"Some glaciers around the world now are smaller than they have been in the last several thousand years," said Mark Meier, emeritus professor and former director of Colorado University's Institute for Arctic and Alpine Research, Boulder.
However, Meier told United Press International that the world will not have to wait 100 years to see the effects of rising sea levels as some problems are already emerging. "We are already seeing loss of property and property damage along the East Coast due in part to rising sea levels," he said.
Particularly at risk are low-lying cities such as Houston and New Orleans, said Meier. Also of concern are island nation-states such as Kiribati -- consisting of a series of atolls -- in the Pacific Ocean and the Seychelles in the Indian Ocean. He said a rise of sea level of about 3 feet could put half the nation of Bangladesh under water, displacing 100 million people.
"The increase in glacier melt, however, is only half the story," Meier said during the annual meeting of the American Association for the Advancement of Science in Boston.
As global warming continues and oceans become warmer, the oceans will rise simply due to the fact that warm water expands and takes up more space, he said. "That could double the estimate of how much the oceans could rise," he suggested.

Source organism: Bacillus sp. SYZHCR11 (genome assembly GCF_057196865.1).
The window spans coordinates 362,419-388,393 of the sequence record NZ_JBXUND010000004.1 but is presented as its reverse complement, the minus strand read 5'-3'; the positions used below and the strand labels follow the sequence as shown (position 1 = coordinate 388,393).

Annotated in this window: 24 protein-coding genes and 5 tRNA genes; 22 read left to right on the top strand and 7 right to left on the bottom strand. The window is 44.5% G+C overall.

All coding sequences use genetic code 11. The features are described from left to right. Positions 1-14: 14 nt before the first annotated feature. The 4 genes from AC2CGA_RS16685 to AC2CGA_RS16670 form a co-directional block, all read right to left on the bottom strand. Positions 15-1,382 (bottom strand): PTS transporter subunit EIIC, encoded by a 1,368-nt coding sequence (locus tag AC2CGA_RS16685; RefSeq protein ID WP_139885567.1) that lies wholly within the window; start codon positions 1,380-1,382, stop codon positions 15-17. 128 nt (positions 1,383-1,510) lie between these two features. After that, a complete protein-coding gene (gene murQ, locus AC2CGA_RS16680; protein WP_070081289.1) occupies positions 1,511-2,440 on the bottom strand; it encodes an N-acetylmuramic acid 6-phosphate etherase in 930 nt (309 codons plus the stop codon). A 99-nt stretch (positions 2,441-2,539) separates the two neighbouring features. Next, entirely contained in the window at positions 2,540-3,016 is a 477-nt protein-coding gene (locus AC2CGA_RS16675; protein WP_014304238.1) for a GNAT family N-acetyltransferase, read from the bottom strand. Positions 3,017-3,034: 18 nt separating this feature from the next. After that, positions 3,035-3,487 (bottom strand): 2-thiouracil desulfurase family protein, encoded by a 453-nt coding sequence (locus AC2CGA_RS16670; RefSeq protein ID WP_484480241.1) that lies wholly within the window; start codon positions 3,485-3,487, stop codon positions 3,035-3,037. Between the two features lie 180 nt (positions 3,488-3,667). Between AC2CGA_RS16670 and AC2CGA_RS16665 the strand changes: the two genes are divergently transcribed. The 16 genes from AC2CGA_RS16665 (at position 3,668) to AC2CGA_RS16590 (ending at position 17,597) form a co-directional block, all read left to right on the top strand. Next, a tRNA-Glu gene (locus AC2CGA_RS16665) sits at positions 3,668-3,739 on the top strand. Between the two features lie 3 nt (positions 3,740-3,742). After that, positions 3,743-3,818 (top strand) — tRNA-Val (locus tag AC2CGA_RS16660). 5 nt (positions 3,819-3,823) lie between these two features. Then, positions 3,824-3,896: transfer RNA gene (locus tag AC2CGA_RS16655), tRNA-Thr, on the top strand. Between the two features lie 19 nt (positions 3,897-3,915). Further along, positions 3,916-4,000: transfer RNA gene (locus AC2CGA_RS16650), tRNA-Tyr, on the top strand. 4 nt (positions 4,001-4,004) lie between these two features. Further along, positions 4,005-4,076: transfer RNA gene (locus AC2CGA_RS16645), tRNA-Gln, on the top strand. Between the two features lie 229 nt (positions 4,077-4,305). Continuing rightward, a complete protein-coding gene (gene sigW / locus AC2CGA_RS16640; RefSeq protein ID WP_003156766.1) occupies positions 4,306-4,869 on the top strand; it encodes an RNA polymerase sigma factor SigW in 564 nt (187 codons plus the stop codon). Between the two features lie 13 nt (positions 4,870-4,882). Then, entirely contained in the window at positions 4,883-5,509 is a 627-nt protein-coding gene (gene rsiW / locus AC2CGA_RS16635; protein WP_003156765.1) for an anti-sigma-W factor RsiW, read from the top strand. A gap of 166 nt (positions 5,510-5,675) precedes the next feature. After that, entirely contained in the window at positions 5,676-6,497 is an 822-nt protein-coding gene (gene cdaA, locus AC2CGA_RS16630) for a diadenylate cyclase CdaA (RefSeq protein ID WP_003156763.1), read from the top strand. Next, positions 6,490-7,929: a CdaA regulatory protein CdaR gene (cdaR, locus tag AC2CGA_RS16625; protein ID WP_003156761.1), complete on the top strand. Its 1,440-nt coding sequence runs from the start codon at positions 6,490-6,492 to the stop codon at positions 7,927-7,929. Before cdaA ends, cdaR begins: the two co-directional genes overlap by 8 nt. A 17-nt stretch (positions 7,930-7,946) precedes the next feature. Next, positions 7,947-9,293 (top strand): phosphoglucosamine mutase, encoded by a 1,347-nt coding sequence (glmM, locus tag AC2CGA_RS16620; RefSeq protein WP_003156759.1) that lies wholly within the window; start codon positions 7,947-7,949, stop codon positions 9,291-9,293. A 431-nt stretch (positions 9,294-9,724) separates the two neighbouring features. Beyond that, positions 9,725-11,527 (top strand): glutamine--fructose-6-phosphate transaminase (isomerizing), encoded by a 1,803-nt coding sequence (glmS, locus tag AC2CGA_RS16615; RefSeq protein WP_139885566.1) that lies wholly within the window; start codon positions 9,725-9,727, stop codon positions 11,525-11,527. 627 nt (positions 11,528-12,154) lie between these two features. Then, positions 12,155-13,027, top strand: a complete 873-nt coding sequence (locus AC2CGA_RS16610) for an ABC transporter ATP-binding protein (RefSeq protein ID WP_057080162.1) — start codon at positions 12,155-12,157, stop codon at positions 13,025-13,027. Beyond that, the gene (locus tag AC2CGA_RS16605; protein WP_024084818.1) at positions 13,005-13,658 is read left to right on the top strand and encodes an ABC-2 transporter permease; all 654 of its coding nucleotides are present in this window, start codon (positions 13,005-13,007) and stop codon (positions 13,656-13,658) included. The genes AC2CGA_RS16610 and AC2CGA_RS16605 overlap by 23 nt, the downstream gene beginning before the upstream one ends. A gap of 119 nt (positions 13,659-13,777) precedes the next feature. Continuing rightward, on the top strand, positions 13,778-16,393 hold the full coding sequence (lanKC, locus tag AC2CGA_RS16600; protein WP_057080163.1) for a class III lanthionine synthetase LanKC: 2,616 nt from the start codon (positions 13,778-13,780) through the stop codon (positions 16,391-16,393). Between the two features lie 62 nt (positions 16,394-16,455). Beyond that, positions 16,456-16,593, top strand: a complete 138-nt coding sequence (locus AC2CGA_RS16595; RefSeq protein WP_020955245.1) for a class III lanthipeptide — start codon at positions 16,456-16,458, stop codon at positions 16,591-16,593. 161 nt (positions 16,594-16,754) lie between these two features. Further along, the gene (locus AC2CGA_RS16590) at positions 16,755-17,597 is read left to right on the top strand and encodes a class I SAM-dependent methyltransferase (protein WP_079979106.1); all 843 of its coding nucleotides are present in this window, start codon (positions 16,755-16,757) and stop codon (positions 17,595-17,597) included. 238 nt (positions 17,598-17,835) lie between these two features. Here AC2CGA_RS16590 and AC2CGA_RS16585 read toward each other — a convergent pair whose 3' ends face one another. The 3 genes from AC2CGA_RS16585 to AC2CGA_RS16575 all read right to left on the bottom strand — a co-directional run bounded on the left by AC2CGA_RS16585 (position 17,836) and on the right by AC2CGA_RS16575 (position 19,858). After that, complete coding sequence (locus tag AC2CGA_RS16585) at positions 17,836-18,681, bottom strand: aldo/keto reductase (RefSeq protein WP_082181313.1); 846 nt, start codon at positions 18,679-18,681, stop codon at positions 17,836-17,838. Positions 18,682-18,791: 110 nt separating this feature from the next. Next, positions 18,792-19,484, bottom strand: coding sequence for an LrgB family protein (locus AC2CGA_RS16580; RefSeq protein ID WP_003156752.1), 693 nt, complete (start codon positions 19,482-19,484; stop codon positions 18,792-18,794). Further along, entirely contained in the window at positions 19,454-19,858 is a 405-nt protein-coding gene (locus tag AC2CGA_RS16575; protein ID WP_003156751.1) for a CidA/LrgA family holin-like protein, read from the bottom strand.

The shore gradually slopes toward the ocean with a drop of one foot every 100 feet, Meier explained. So a 1-foot rise in sea level would put 100 feet of shoreline underwater. He said, however, that thousands of feet of shoreline in river estuary systems could be at risk from rising sea levels.
Meier noted that his predictions exceed those of the International Panel on Climate Control in 2001. He said the panel may have underestimated the worldwide glacier melt due to the lack of information about some of the world's largest glacial formations such as those in Alaska. The IPCC calculation for the 21st century was a rise of about 2 inches to 5 inches. Meier calculated that glacier melting could contribute 7 inches to 11 inches to sea level this century.
Until recently, these glaciers, due to their extreme size and remoteness could not be accurately measured. Meier said researchers using laser-assisted measuring devices and Global Positioning System technology to monitor the height of a airplane were able to precisely show that some of these Alaskan glaciers had lost two to three feet of depth over the past decade.
Other researchers said indicators of global warming also appear in studies of huge Antarctic ice shelves and in polar temperatures. "Ice shelves that have been stable for centuries are being lost over a spectacularly short period of time," said Ted Scambos, a glaciologist at the National Snow and Ice Data Center, part of the Cooperative Institute for Research in the Environmental Sciences, based at the University of Colorado.
In the same press briefing in which Meier and Scambos discussed their findings, Mark Serreze, a climatologist at the center, said arctic temperatures have been the warmest in centuries. "We are seeing significant surface air temperature increases over the Arctic Ocean," he said, "accompanied not only by an 18-year downturn in ice cover over the Atlantic Ocean but by a record reduction in ice cover" in other arctic seas.